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Jun 14, 2019 - Zoltán Kovács

Q&A on the Hungarian Academy of Sciences

The Hungarian Government’s ultimate goal is to have more funding for more research.

Q: What’s the deal with the current research funding framework? Does it really have to be reformed?

Currently, research funding in Hungary is governed by a framework that was established more than 80 years ago. It’s quite odd to expect innovation and development from such an obsolete, outdated system.

Under current regulations, the Government has no say in how taxpayer money is spent on scientific research. Our goal is to promote research that contributes to Hungary’s economic growth and overall development, one that turns knowledge into tangible results. And in order to do that, the existing system that is now hindered by division and inefficient management, should be brought under a new, more productive structure and made more accountable. Because we’ve already seen some worrying signs.

In all the hyperventilating about academic freedom recently, you probably haven’t heard that the Hungarian Academy of Sciences has been underperforming. In 2018, for example, the number of starting grants awarded to Hungary in the European Research Council’s support program was zero. Meanwhile, Israel won 23 in the same year. 23:0.

Similarly, an EU report on one of the most important indicators of scientific performance, the number of highly cited publications compared to all publications, shows that the work of the Academy (widely known by its Hungarian abbreviation, MTA) is well below the average, scoring somewhere in the bottom 20 percent.

Q: But won’t this restructuring limit scientific freedom in Hungary, curb the MTA’s autonomy and slash research funding?

Specifically, according to the government’s proposal, the research network would be governed by a council comprising 13 members, with an equal number of members nominated by the Hungarian government and the Hungarian Academy of Sciences. The government must nominate at least four of its six nominees from the accomplished scientific community.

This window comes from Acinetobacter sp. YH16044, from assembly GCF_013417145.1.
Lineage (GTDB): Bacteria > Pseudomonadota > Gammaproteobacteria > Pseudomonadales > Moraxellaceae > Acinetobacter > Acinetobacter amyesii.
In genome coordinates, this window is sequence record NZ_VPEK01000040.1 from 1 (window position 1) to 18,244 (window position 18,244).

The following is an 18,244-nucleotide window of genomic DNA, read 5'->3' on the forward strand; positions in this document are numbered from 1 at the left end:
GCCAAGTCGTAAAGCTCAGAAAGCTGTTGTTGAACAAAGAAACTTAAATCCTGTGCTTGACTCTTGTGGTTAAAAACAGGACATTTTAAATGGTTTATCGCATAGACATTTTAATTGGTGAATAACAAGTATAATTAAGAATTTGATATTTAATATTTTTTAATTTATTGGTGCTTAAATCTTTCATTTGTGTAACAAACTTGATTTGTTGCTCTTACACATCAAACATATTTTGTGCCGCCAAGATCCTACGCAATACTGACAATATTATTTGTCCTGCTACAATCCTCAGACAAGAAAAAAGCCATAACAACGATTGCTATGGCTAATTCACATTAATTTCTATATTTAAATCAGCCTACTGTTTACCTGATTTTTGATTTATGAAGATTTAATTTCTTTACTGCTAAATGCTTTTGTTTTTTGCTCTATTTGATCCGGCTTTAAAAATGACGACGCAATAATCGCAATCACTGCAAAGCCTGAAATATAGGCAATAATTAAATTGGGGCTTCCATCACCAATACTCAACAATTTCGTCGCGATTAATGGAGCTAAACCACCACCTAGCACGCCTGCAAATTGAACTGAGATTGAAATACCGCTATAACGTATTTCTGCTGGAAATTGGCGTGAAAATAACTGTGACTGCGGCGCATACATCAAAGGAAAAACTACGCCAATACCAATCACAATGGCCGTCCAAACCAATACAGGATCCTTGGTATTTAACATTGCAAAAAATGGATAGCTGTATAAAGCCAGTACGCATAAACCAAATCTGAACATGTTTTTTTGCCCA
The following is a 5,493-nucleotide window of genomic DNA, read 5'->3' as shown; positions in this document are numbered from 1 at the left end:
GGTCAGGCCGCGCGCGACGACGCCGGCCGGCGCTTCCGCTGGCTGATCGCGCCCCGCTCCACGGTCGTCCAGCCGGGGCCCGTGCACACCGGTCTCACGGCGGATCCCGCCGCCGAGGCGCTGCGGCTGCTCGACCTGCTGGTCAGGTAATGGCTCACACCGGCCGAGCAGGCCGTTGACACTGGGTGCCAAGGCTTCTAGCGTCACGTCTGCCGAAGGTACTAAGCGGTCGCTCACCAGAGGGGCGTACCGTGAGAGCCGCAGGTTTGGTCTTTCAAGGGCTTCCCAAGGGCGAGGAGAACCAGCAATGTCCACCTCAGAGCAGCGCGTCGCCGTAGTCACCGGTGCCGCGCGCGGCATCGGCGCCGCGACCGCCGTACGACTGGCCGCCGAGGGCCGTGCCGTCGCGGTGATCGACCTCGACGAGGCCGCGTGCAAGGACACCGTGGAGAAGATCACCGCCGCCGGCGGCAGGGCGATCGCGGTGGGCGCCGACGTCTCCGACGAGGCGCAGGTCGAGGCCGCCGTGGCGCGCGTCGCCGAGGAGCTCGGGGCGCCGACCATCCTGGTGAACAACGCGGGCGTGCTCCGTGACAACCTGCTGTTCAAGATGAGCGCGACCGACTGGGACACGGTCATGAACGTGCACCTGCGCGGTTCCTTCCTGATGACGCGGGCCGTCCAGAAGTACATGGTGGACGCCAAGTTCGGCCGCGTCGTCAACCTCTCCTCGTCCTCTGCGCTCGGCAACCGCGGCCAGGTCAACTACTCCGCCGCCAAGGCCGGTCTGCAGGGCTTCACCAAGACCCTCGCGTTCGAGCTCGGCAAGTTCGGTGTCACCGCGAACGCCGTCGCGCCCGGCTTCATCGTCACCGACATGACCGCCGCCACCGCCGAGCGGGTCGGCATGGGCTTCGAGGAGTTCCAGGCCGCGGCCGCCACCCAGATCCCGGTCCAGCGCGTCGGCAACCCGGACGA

Contrary to what the MTA has said, research funding will be expanded. Already in the 2020 budget, the Orbán Government has set aside an extra 32 billion HUF (99.3 million EUR) to support scientific research. But more money won’t do the trick alone, funds will have to be utilized more efficiently. This is why we proposed to implement a unified, performance-based distribution system.

Q: Did the Government try to find common ground with MTA?

That’s right. The Government, and more specifically the Ministry for Innovation and Technology, has spent more than a year trying to come to a compromise with the leadership of the Hungarian Academy of Sciences – but it hasn’t been easy. However, we still believe that the expanded budget and its more efficient distribution serves Hungary’s growth as much as the interests of the scientific community.

Once again, with the restructuring of the research funding framework, the Orbán Government’s goal is to have more research from more money, research that benefits Hungary’s development.